As part of their North American tour, the Los Angeles Philharmonic performed for the first time in Montreal since the heady days of Expo ’67. With the charismatic and energetic Gustavo Dudamel and well over 100 musicians vying for space with the large audience including such musical royalty, such as Charles Dutoit, anticipation ran high for an injection of California sunshine and energy into a dreary and wet first day of spring in Montreal.

A sober looking Dudamel was cheered enthusiastically before he even raised his baton. John Corigliano’s Symphony no. 1, which opened the concert, was composed in 1988-89 as a tribute to the composer’s friends who had died of AIDS. Accordingly, the music is full of violence, contrasts and contradiction, with fleeting moments of nostalgia and vanishing beauty, such as the off-stage piano playing the Tango by Albéniz.

Perhaps better known now for his Hollywood film scores, including The Red Violin (and what better ensemble to interpret his work than the LA Philharmonic?) Corigliano’s symphony is nonetheless a massive work of serious musical pretensions. Dudamel approached it with the gravitas the material demanded and the orchestra attacked it with fervour. A maniacally free-bowed, sustained note begins the first movement and sets the tone for the rest of the work. String sections were solid and unified, playing with unusual intensity and even overwhelming the acoustic in the Maison Symphonique, which must seem parlour-sized compared to the massive Hollywood Bowl.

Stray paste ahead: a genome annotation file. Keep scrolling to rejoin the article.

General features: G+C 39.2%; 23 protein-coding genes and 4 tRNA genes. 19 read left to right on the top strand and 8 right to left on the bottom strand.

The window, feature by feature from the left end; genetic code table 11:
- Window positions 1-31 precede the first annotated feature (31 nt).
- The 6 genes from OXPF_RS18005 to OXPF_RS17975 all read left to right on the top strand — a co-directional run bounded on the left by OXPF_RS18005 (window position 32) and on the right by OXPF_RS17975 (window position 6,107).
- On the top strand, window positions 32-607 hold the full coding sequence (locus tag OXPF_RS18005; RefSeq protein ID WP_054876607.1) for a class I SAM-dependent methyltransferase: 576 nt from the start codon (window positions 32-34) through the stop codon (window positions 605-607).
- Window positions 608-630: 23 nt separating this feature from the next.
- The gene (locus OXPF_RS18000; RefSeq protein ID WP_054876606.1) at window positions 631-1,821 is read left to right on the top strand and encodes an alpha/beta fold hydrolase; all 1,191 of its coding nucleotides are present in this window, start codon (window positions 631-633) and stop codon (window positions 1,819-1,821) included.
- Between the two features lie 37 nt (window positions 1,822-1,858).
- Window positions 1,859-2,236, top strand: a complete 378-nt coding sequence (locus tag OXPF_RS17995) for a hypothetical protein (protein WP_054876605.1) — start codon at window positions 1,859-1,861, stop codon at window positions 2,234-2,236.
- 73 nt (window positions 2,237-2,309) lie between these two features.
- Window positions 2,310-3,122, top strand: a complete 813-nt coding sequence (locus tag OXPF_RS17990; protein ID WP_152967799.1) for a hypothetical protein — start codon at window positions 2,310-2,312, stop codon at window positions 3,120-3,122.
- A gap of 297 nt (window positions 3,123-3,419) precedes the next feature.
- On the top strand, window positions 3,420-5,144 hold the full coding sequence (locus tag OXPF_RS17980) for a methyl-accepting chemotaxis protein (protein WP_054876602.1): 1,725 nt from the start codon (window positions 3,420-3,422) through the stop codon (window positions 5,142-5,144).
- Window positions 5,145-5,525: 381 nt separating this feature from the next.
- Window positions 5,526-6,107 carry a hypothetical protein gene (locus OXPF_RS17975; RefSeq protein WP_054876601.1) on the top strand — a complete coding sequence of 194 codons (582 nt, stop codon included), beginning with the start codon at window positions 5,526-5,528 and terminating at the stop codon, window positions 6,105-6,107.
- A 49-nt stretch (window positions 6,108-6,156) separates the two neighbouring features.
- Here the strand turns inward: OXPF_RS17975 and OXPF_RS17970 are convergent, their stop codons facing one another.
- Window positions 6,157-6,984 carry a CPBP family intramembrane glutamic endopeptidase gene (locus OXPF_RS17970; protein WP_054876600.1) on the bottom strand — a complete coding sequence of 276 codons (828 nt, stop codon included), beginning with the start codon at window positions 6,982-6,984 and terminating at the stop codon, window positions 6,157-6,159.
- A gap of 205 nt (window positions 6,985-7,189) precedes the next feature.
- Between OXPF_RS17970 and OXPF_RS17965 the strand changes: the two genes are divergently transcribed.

In fact, overwhelming was the word that kept coming back to me during the intermission. The impact of the enormous brass and percussion sections made palpable the devastating tragedy of the subject matter, but in purely sonic terms, the performance was difficult in the manner of an over-amplified band in a small bar. Climax succeeded climax, the players periodically inserting ear plugs helping us to prepare for the brashest moments. This was a most American interpretation of a most American work: confident, plain-speaking, loud, and yet oddly attractive, enticing and never without a sense of adventure and excitement.

Tchaikovsky’s Symphony no. 5 in E minor came after the intermission. Divested of his score, Dudamel led with an intensity that betrayed his investment in this music. He sculpted each line with great intention and brought out each theme with an elastic sense of metre, which never stole from the forward propulsion of the whole. The second movement expressed sustained periods of lyrical sublimity, while the elegant waltz of the third movement was contagious. Climactic moments of incredibly tight and coordinated playing, especially from the brass and strings, were most impressive. The shocking wall of sound which dominated the Corigliano reared frequently, whenever the symphony veered into the territory of fever-pitch, a feature of Tchaikovsky’s music that can be tempered but not avoided altogether. One senses this is a volatile orchestra, tautly wound and ready to pounce at any moment. Dudamel clearly delights in the power and energy of his band.

A unanimous success from the public point of view, Dudamel was called back to stage where he generously walked through the orchestra shaking as many hands as he could, even turning the entire ensemble around to bow to the audience in the choir seats. The warmth with which he greeted his musicians was genuine, and we finally witnessed the Hollywood smile which has graced so many magazine covers since his tenure with the LA Philharmonic began five years ago. A rousing encore of the Polonaise from Tchaikovsky’s Eugene Onegin rounded off the evening.